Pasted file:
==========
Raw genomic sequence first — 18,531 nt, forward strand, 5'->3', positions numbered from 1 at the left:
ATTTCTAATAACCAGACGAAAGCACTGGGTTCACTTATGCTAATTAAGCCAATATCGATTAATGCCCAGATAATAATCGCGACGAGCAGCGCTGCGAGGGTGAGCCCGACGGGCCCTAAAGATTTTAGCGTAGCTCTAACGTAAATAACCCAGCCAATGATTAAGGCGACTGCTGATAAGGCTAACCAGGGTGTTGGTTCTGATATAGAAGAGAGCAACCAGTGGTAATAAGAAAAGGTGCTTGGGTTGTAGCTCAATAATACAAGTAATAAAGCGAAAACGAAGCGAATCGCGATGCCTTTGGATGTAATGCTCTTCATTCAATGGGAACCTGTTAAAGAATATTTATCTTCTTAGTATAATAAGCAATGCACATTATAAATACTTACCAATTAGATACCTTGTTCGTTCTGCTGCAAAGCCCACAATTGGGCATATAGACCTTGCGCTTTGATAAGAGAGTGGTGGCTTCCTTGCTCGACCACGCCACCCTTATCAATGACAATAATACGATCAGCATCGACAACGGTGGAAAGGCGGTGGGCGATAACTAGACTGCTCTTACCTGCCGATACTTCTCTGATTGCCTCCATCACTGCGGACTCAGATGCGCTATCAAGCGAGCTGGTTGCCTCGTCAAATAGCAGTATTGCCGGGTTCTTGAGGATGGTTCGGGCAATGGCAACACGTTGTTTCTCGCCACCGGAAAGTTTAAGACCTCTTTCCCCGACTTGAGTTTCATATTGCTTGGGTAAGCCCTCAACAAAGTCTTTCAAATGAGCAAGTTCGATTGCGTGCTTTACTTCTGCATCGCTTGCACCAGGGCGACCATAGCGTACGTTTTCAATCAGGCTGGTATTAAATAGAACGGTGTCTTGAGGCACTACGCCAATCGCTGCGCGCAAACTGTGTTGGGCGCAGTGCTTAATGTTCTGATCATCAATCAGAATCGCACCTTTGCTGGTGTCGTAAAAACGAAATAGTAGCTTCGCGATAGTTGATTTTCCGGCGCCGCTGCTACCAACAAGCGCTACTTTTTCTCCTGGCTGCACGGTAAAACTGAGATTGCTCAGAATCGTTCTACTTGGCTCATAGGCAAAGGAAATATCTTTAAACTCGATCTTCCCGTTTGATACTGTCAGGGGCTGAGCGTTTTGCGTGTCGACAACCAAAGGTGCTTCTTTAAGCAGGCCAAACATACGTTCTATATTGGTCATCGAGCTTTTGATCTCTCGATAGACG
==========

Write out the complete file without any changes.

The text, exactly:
Raw genomic sequence first — 18,531 nt, forward strand, 5'->3', positions numbered from 1 at the left:
ATTTCTAATAACCAGACGAAAGCACTGGGTTCACTTATGCTAATTAAGCCAATATCGATTAATGCCCAGATAATAATCGCGACGAGCAGCGCTGCGAGGGTGAGCCCGACGGGCCCTAAAGATTTTAGCGTAGCTCTAACGTAAATAACCCAGCCAATGATTAAGGCGACTGCTGATAAGGCTAACCAGGGTGTTGGTTCTGATATAGAAGAGAGCAACCAGTGGTAATAAGAAAAGGTGCTTGGGTTGTAGCTCAATAATACAAGTAATAAAGCGAAAACGAAGCGAATCGCGATGCCTTTGGATGTAATGCTCTTCATTCAATGGGAACCTGTTAAAGAATATTTATCTTCTTAGTATAATAAGCAATGCACATTATAAATACTTACCAATTAGATACCTTGTTCGTTCTGCTGCAAAGCCCACAATTGGGCATATAGACCTTGCGCTTTGATAAGAGAGTGGTGGCTTCCTTGCTCGACCACGCCACCCTTATCAATGACAATAATACGATCAGCATCGACAACGGTGGAAAGGCGGTGGGCGATAACTAGACTGCTCTTACCTGCCGATACTTCTCTGATTGCCTCCATCACTGCGGACTCAGATGCGCTATCAAGCGAGCTGGTTGCCTCGTCAAATAGCAGTATTGCCGGGTTCTTGAGGATGGTTCGGGCAATGGCAACACGTTGTTTCTCGCCACCGGAAAGTTTAAGACCTCTTTCCCCGACTTGAGTTTCATATTGCTTGGGTAAGCCCTCAACAAAGTCTTTCAAATGAGCAAGTTCGATTGCGTGCTTTACTTCTGCATCGCTTGCACCAGGGCGACCATAGCGTACGTTTTCAATCAGGCTGGTATTAAATAGAACGGTGTCTTGAGGCACTACGCCAATCGCTGCGCGCAAACTGTGTTGGGCGCAGTGCTTAATGTTCTGATCATCAATCAGAATCGCACCTTTGCTGGTGTCGTAAAAACGAAATAGTAGCTTCGCGATAGTTGATTTTCCGGCGCCGCTGCTACCAACAAGCGCTACTTTTTCTCCTGGCTGCACGGTAAAACTGAGATTGCTCAGAATCGTTCTACTTGGCTCATAGGCAAAGGAAATATCTTTAAACTCGATCTTCCCGTTTGATACTGTCAGGGGCTGAGCGTTTTGCGTGTCGACAACCAAAGGTGCTTCTTTAAGCAGGCCAAACATACGTTCTATATTGGTCATCGAGCTTTTGATCTCTCGATAGACG